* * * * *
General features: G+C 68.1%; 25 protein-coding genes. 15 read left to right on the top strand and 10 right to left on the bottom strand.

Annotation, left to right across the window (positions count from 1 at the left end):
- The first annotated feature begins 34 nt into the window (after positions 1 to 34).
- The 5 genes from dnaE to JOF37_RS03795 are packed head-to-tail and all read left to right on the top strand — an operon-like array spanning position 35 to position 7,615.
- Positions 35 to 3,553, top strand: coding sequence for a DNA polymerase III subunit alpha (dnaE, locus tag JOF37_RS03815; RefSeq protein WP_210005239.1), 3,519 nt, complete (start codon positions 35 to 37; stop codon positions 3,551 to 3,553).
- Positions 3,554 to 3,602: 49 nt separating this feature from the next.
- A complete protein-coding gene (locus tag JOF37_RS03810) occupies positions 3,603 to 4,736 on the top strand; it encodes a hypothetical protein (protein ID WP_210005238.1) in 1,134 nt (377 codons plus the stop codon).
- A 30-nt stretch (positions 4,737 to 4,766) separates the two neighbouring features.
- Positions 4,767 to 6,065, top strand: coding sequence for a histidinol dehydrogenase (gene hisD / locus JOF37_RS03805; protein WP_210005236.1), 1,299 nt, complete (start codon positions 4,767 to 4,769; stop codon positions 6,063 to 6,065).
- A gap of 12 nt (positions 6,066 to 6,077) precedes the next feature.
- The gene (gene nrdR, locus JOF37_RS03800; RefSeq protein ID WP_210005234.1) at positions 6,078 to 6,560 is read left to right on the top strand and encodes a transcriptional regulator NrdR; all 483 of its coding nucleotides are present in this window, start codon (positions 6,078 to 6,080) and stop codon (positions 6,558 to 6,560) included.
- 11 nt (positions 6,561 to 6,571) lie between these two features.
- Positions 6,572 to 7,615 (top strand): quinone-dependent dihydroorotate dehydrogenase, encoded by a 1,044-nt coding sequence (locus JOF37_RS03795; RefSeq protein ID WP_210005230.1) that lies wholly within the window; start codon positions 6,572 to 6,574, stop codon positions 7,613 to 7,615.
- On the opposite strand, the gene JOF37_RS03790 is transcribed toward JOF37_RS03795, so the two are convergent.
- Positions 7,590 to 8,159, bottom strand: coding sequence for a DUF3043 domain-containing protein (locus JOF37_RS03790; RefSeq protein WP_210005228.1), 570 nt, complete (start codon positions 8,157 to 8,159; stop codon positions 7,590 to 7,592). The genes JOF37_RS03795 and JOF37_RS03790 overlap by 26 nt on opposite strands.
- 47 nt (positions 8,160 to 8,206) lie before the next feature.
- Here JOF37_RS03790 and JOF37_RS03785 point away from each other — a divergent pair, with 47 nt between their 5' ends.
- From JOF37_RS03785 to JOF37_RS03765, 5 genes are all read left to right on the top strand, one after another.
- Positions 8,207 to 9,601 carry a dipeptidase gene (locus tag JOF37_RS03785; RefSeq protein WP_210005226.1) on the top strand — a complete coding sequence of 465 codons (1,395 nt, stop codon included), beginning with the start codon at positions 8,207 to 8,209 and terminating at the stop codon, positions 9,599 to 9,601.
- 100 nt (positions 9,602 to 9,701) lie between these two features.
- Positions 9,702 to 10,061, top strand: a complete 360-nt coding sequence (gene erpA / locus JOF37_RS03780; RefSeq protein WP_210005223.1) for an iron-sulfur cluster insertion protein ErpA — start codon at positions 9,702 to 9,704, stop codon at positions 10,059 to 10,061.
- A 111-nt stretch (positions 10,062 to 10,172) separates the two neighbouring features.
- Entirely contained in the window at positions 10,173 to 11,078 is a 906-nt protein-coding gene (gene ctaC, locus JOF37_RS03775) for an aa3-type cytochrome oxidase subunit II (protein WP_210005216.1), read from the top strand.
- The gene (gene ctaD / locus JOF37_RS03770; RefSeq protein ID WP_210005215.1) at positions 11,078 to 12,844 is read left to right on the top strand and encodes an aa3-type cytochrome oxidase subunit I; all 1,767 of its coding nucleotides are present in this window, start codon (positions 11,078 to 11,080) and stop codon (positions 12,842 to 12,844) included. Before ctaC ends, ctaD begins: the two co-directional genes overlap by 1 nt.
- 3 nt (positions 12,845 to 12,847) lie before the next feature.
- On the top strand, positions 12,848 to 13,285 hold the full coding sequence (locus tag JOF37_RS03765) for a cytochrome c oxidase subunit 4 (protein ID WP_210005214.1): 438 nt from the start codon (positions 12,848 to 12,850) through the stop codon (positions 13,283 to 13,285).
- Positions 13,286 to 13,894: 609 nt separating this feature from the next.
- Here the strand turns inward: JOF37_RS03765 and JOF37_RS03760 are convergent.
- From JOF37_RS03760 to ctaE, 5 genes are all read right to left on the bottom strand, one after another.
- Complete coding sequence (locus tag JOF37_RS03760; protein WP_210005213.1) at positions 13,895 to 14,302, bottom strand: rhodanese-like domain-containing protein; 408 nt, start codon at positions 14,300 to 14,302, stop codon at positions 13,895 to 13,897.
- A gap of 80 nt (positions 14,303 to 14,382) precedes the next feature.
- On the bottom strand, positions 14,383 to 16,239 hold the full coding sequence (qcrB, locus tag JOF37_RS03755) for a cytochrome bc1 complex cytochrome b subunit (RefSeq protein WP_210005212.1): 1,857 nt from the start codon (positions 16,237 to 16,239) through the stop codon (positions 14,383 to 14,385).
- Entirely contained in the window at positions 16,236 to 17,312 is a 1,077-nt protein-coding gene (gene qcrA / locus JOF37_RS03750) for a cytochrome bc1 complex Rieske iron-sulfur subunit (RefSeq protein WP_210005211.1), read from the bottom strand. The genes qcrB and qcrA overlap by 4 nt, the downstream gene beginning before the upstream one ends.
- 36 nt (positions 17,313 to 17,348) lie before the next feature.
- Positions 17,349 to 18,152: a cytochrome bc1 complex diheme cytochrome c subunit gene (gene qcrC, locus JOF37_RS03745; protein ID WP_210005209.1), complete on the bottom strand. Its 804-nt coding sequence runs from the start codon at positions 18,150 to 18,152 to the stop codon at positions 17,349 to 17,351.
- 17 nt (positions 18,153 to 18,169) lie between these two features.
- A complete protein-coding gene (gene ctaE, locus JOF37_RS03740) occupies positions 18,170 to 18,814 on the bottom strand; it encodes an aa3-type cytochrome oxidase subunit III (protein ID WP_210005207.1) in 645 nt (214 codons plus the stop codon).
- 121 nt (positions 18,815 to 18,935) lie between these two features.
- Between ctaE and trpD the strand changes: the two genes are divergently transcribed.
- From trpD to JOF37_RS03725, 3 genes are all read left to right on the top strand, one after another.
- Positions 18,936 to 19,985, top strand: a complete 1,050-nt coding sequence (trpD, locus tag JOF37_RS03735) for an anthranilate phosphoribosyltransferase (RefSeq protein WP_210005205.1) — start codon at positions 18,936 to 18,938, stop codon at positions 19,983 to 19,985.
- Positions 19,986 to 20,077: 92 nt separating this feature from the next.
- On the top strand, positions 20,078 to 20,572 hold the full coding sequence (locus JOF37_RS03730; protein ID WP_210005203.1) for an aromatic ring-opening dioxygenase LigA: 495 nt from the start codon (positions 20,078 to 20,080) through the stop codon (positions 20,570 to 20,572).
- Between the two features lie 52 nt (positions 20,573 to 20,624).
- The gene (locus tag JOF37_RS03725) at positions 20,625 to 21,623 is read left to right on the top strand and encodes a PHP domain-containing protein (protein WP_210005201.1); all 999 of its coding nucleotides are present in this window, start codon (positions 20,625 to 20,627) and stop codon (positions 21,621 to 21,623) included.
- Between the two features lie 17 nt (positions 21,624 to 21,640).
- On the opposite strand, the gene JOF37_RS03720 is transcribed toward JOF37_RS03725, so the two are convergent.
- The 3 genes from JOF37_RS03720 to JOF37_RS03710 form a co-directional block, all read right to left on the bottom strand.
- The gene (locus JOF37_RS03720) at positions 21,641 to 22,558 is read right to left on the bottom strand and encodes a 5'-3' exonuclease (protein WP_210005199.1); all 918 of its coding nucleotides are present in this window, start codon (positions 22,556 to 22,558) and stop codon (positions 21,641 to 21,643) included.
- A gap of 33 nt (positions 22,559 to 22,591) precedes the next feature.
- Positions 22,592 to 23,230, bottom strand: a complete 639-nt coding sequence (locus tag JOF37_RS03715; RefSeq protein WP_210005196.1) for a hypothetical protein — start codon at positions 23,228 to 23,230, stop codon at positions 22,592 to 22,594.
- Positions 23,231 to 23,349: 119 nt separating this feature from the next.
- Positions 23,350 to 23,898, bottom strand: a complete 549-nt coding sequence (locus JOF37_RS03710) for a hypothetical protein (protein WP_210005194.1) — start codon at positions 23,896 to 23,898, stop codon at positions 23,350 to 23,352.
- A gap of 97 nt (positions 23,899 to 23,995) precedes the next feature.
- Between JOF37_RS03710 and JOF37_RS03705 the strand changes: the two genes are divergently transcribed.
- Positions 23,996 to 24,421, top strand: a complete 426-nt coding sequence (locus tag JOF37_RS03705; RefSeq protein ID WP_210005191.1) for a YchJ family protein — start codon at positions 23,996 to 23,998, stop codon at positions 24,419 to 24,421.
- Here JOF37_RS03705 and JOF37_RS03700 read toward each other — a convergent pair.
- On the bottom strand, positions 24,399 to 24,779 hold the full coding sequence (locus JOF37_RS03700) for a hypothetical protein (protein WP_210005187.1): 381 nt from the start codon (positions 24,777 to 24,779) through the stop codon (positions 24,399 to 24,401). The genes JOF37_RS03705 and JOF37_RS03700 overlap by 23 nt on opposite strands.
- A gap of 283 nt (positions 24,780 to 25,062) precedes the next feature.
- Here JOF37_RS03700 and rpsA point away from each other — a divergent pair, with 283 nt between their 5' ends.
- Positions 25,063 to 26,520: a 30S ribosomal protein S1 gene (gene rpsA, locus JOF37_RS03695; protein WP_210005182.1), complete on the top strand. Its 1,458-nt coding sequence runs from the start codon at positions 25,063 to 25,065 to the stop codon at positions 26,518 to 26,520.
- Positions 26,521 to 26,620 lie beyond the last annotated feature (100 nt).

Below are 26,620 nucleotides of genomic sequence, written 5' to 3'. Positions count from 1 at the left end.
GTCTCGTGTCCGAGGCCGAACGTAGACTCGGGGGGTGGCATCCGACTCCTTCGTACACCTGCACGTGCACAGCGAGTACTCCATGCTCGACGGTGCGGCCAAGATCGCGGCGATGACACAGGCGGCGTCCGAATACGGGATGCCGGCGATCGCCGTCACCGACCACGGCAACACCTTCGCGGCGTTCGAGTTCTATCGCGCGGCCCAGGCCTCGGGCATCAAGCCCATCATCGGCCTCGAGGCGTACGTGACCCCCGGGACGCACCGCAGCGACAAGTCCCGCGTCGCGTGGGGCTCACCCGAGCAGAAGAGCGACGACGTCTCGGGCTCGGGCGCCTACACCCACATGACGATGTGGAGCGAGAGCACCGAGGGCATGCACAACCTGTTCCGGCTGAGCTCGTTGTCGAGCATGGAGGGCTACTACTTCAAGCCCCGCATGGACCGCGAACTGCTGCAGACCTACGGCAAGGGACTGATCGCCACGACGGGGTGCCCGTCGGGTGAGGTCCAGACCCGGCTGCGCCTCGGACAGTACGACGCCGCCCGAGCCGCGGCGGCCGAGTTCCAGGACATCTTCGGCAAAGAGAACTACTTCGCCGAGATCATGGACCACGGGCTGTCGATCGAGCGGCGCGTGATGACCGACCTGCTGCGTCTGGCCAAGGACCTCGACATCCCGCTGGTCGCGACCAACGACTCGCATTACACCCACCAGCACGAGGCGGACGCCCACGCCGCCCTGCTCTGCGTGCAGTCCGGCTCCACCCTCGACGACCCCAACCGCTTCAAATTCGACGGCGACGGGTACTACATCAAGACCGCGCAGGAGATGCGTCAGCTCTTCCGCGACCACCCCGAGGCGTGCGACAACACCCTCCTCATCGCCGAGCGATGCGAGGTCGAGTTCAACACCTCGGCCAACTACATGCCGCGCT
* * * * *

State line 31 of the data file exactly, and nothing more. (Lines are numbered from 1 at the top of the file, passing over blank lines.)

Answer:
- A gap of 80 nt (positions 14,303 to 14,382) precedes the next feature.